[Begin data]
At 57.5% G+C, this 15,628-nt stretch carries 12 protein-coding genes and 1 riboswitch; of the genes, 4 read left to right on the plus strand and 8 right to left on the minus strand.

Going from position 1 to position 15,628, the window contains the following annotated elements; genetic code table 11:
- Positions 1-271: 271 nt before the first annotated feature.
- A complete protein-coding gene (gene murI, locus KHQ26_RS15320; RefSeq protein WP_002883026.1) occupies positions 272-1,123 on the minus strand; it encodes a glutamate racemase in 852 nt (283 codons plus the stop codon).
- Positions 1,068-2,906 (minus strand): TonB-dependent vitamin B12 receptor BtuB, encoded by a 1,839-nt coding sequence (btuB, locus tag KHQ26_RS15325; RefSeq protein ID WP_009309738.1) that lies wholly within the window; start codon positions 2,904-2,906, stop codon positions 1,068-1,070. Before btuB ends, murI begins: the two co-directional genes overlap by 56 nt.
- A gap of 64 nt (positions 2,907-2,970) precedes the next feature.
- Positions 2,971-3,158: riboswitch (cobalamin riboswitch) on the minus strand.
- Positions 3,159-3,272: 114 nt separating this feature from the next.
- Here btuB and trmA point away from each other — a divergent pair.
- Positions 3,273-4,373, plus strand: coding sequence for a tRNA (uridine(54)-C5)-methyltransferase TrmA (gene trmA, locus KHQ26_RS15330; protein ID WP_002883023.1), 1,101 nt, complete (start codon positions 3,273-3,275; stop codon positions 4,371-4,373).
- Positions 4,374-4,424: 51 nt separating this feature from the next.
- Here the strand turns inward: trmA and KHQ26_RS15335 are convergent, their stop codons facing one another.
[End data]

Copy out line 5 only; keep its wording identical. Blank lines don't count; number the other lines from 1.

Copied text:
- Positions 1,068-2,906 (minus strand): TonB-dependent vitamin B12 receptor BtuB, encoded by a 1,839-nt coding sequence (btuB, locus tag KHQ26_RS15325; RefSeq protein ID WP_009309738.1) that lies wholly within the window; start codon positions 2,904-2,906, stop codon positions 1,068-1,070. Before btuB ends, murI begins: the two co-directional genes overlap by 56 nt.